It is becoming fashionable to scorn the idea of sin in society. The impact of humanistic thinking is to belittle the concept that man is corrupt. Psychologists and psychiatrists would persuade us that people really are not responsible for their wrongs. Rather, the view of sociologists is that the environment is all wrong. Their cry is, 'Change society and you will get better men and women'. It simply does not happen. Christ's call is, 'Change men and women and you will get a better society'. This does work. It always has.

By Anonym 13 Sep

Ogden Nash

A dressing is not a compote A dressing is not a custard It consists of pepper and salt, Vinegar, oil and mustard.

By Anonym 14 Sep

Katy Perry

Speaking in tongues is as normal to me as 'Pass the salt' It's a secret, direct prayer language to God.

By Anonym 13 Sep

Erma Bombeck

I don't know when pepper mills in a restaurant got to be right behind frankincense and myrrh in prominence. It used to be in a little jar that sat next to the salt on the table and everyone passed it around, sneezed, and it was no big deal.

By Anonym 14 Sep

Frederick Buechner

Lust is the craving for salt of a man who is dying of thirst.

By Anonym 18 Sep

Seth Dickinson

Salt and citrus,” Cairdine Farrier said, joining her at the stern with a lemon in each hand. “The chemicals of empire.” “Salt to preserve food for long journeys,” Baru recited. “Citrus for scurvy.

By Anonym 14 Sep

Oscar Wilde

The British cook, for her iniquities, is a foolish woman who should be turned into a pillar of salt which she never knows how to use.

By Anonym 14 Sep

Bret Anthony Johnston

Like skateboarders, writers live by rejection; like writers, any skater worth his salt must have the single-minded tenacity of a wiener dog.

By Anonym 13 Sep

Pat Condell

Freedom requires religion like a slug requires salt

By Anonym 14 Sep

George Herbert

Of the smells, bread; of the tastes, salt.

By Anonym 16 Sep

Jerry Bridges

It is clear from our Lord's prayer that He does not intend for us to withdraw from contact with the world of non-Christians (John 17:15). Instead, He said we are to be 'the salt of the earth' and 'the light of the world' (Matthew 5:13-14).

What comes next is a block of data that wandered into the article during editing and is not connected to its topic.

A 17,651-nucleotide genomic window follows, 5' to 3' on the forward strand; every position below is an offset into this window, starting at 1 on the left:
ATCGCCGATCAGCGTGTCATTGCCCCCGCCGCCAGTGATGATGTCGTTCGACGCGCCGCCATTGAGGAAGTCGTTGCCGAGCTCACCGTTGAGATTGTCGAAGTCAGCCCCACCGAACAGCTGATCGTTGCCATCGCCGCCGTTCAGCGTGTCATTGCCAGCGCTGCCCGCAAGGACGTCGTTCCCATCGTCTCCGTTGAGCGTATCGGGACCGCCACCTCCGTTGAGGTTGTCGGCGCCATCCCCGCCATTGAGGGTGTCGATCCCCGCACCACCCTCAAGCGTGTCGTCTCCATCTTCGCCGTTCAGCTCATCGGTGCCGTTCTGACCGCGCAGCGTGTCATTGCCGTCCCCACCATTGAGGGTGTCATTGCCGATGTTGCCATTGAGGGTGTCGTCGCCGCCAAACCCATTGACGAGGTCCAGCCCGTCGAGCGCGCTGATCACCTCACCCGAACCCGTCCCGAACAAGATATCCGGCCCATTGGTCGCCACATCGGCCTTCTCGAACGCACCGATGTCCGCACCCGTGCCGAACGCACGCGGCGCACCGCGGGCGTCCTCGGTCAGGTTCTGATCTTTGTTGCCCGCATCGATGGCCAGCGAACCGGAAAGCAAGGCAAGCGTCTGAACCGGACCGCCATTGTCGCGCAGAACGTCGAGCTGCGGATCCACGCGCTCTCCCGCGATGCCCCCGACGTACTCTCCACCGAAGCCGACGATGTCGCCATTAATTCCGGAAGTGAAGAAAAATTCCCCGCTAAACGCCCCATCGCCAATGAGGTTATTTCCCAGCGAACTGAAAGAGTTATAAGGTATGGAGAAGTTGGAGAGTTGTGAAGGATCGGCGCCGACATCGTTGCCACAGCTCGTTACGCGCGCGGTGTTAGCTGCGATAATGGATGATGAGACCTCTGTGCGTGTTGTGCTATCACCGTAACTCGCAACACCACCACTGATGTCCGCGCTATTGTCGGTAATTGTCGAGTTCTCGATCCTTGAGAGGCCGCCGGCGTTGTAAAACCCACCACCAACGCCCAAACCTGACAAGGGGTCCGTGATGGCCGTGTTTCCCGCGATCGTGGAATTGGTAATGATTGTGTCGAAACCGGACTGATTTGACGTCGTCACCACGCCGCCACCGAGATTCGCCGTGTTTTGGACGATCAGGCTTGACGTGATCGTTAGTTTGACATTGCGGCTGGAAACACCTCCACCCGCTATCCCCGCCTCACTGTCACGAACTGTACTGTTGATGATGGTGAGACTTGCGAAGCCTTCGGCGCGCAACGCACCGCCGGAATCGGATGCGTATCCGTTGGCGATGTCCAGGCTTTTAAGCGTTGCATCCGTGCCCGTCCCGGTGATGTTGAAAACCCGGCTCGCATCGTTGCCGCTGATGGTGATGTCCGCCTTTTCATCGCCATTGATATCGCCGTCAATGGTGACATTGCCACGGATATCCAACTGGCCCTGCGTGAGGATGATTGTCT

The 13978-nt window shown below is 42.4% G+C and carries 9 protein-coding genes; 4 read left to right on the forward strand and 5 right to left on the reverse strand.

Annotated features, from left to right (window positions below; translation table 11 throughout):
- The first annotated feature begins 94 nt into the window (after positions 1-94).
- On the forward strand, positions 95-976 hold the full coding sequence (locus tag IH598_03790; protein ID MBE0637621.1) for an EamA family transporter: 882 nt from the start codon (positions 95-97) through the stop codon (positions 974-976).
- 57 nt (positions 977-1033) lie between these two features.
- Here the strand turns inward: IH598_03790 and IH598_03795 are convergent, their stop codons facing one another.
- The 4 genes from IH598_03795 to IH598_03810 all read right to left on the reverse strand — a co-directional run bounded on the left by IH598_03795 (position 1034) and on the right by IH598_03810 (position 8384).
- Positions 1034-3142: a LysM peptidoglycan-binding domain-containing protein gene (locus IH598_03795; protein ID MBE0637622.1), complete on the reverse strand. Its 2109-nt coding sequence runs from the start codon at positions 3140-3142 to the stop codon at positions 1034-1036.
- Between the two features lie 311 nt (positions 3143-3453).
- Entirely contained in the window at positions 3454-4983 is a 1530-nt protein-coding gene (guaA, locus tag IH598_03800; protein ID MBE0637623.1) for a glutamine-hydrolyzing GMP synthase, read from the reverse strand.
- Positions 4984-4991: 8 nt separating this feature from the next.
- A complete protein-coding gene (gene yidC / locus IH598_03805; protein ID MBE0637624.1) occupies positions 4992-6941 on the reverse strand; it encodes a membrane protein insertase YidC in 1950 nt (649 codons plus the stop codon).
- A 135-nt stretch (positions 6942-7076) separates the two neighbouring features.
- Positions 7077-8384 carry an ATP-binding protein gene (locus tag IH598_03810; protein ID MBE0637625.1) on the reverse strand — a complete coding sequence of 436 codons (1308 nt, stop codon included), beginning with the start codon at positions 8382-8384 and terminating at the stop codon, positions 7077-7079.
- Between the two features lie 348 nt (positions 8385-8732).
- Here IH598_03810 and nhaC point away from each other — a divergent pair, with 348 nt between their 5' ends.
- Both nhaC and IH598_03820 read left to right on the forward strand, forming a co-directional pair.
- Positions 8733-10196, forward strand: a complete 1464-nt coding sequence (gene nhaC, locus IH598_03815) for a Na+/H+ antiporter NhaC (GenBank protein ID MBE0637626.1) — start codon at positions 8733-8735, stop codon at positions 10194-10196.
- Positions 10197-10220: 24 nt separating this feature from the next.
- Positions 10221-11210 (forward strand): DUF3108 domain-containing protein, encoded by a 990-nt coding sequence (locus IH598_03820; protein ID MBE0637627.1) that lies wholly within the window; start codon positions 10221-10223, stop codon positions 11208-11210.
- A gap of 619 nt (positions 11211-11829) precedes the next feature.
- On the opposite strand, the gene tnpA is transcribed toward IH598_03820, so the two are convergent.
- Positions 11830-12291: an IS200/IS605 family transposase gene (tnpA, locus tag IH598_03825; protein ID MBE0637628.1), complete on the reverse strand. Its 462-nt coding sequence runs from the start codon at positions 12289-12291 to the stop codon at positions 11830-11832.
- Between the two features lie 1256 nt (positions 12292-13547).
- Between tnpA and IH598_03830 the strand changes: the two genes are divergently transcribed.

By Anonym 15 Sep

Douglas Adams

Unfortunately this Electric Monk had developed a fault, and had started to believe all kinds of things, more or less at random. It was even beginning to believe things they'd have difficulty believing in Salt Lake City.

By Anonym 13 Sep

Eric Sykes

I had lunch with a chess champion the other day. I knew he was a chess champion because it took him 20 minutes to pass the salt.

By Anonym 19 Sep

Cassandra Clare

We could take him to the valley of salt," - Amatis Herondale

By Anonym 13 Sep

Jessica Simpson

I crave cantaloupe like a crazy person. But I put salt all over it, so I don't know if it's that healthy.

By Anonym 14 Sep

Henry Van Dyke

Modest egotism is the salt of conversation; you do not want too much of it, but if it is altogether omitted, everything tastes flat.

By Anonym 13 Sep

Norman Schwarzkopf

Any soldier worth his salt should be antiwar. And still there are things worth fighting for.

By Anonym 14 Sep

Joe Biden

Mike Dukakis? He's the salt of the earth.

By Anonym 15 Sep

Katy Perry

The media, is media. You always have to take the media with a grain of salt. You can't believe everything you read.

By Anonym 14 Sep

Hermann Maier

It was necessary to organize my career to remain at the top level until Salt Lake City.

By Anonym 15 Sep

Terry Bradshaw

When I played for the Steelers and I got my bell rung, I'd take smelling salts and go right back out there.

By Anonym 16 Sep

Sachin Kundalkar

I didn't like Dali: now, like you, I do. Like you, I began to drink my Coke with a pinch of salt . Like you, I stopped bothering about ironed clothes. Like you, I sit with a dictionary while reading the papers. Like you, I sit on the compound wall after a bath.

By Anonym 15 Sep

Nina George

A wood that smells of the sea.

By Anonym 18 Sep

Israelmore Ayivor

Rivers don’t drink their own waters; trees don’t eat their own fruits. The salt seasons the soup in order to have its purpose fulfilled. Live for others!

By Anonym 15 Sep

Charmaine J Forde

Be careful with those who speak from two mouths, It’s like eating sugar and salt simultaneously, Their intentions are not genuine, they are impure -Charmaine J Forde

By Anonym 13 Sep

Josef Albers

As we do not see squares in nature, I thought that it is man-made. But I have corrected myself. Because squares exist in salt crystals, our daily salt.